• United States



Destroy somebody’s life for just $20 per month

Aug 15, 20074 mins
Data and Information Security

I was just interviewed by a local news station about a story they were doing on daring hackers that have started advertising their abilities to destroy a person’s life for as little as $20 per month. Apparently the deal goes something like this: you make a deal with a hacker to destroy somebody’s life by signing them up online and the hacker will ensure the target can’t get a good job, can’t apply for credit cards, will be denied for loans, etc.

The interviewer wanted to know if I thought that this was really happening or if it was some kind of joke and was really that easy. I’m not in the revenge business myself, but I suspect that this is a great way for the hacker to get a little extra money for something they do anyway. Last time I checked, the going rate on the black for a “full identity” (enough information to become another person) is up to $5 in some countries. If we apply the supply and demand model that seems to mean there is a wealth of supply but lagging demand.

When an attacker steals somebody’s identity, credit card number, or other information the first thing they’ll try to do is to start a line of credit and run the bill as high as they can – a quick smash and grab type operation. This entrepreneurially minded hacker realized that he could keep doing what he’s doing, have other people hand him targets, and get paid for taking them! Sounds like a win-win situation to me.

As for the second question (it being so easy that they can do it for $20 per month.) My response is that it depends. $20 per month seems like fair compensation to a hacker that is doing this anyway. One thing that I do find interesting is that it’s a subscription model, this shows the hacker must return to the scene monthly to determine if the target’s life is still truly ruined. I wonder what the measure for such a thing would be.

Since we inadvertently leave trails of our personal data all over the internet, becoming the target for a hacker may be easier than you think. An attacker may sniff the wires or dig through caches of data left on routers if the target fails to notice the little SSL lock every time they send sensitive information over the internet. The attacker may also target less secured websites that fail to protect their users’ information properly.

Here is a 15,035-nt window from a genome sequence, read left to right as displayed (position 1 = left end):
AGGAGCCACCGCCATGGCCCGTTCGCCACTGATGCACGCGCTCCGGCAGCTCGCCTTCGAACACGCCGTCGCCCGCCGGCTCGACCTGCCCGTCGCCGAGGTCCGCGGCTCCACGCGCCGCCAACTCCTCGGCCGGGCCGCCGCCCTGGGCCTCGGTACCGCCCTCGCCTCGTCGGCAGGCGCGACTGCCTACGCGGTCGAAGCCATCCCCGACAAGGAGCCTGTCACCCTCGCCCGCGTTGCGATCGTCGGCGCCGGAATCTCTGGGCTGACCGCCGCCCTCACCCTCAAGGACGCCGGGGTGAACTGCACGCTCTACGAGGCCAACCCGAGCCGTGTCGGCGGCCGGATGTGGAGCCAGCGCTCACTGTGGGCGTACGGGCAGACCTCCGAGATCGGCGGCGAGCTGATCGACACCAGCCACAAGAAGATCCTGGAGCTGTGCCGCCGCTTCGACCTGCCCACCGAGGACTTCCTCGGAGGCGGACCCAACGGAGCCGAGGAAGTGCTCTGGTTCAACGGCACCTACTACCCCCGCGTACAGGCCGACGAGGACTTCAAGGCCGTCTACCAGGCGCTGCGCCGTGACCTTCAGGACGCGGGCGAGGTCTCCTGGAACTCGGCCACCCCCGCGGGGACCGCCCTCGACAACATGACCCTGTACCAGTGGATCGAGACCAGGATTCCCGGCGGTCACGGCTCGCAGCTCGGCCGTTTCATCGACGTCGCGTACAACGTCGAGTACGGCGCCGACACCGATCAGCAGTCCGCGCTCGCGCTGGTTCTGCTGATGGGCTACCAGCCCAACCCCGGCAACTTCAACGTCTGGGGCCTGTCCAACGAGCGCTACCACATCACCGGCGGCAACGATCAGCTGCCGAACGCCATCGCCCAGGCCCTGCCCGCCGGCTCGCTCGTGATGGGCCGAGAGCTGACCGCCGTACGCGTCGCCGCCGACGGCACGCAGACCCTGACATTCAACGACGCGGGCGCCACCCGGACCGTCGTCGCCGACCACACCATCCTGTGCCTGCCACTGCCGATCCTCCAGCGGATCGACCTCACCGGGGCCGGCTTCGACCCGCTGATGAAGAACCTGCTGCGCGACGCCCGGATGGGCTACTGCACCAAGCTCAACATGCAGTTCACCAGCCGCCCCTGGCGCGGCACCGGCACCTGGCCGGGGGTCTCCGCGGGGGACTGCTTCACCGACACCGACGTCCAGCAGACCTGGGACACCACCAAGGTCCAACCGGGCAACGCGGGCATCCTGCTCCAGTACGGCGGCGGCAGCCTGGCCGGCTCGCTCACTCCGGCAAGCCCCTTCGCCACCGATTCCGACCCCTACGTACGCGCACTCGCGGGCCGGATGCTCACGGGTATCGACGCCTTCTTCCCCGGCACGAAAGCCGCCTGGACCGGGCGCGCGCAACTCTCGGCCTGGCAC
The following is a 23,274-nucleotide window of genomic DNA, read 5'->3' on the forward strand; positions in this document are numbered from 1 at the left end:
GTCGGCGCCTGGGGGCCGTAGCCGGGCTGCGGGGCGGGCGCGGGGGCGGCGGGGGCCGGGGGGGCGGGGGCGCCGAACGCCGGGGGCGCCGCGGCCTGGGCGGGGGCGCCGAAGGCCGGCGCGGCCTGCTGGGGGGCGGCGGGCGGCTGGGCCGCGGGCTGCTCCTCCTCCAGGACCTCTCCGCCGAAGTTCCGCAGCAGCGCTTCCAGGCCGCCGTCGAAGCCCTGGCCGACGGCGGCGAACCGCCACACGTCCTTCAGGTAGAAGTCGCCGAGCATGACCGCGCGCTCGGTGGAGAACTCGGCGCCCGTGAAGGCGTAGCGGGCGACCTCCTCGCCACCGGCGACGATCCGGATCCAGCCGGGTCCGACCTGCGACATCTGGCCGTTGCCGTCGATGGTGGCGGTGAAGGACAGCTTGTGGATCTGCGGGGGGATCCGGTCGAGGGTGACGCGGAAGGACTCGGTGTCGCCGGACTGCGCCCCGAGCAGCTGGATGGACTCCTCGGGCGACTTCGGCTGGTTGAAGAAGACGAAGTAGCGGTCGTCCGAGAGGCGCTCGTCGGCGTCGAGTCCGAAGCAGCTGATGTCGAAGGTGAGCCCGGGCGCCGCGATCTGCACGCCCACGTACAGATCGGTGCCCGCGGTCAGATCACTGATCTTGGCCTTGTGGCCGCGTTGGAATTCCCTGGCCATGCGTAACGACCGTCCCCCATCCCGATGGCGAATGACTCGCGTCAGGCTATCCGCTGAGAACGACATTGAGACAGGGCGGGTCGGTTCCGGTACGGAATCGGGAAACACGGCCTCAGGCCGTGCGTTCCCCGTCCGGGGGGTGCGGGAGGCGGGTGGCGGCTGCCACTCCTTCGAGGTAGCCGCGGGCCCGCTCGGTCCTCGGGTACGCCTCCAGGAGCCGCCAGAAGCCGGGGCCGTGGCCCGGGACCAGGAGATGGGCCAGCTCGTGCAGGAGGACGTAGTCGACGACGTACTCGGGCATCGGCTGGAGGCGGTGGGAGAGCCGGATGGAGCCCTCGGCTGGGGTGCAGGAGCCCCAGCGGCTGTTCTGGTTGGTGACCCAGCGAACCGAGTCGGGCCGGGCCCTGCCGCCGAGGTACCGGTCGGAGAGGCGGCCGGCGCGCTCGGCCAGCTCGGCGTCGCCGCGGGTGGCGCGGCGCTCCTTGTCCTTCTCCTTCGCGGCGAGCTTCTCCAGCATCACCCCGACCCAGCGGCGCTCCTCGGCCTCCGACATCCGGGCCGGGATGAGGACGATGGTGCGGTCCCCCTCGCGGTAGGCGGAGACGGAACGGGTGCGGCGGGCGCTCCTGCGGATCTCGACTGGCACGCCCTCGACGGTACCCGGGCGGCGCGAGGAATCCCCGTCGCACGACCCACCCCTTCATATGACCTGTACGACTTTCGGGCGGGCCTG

What can we do as an industry to mitigate these types of risks for our users? First we need to treat sensitive information like the beast that it is – truly sensitive. Be very careful to encrypt, hash, or otherwise make sensitive information unusable to hackers. Make sure that applications are being developed with security in mind and that these systems have been properly threat modeled so you won’t be caught with your proverbial pants down. Make it clear to your users that you will never ask them for personal information outside of a properly encrypted channel such as SSL or an equivalent for your technology.

What can we do as individuals to protect ourselves? Don’t send your personal information to companies where their reputation is questionable. Be very careful to look for that SSL lock whenever you are sending that information over the wire. Finally try not to get on anybody’s bad side – you never know when the revenge hacker may strike (and I can guarantee it’ll cost more than $20 per month to clear your credit history after this guy gets done.)

–Joe Basirico

Joe Basirico - Security Analyst Joe studies security and develops tools that assist in the discovery of security vulnerabilities and general application problems. His primary responsibility at Security Innovation is to deliver security courses to software teams in need of application security expertise. He has trained developers and testers from numerous world-class organizations, including Microsoft, HP, EMC, Symantec and Joe is also responsible for participating in customer security process assessments as well as security engineering activities such as security design reviews, security code reviews, and security testing and security deployment reviews. Joe holds a B.S in Computer Science from Montana State University. John Carmichael - Security Researcher John leverages his strong lab development, programming and security process skills to deliver factual and useful training courses to testers and developers. John is a skilled software and Web developer with deep expertise in several different languages and environments. He has made many contributions to the open source software community by developing an open source structured drawing tool implemented in Python, testing several release candidates of the Sarge installer for the Debian Linux distribution, and writing a soon to be released Windows OS crash analyzer product. John has a B.S. in Computer Science and Business Administration from the University of Vermont and is currently working toward an M.S. in Computer Information System Security from Boston University.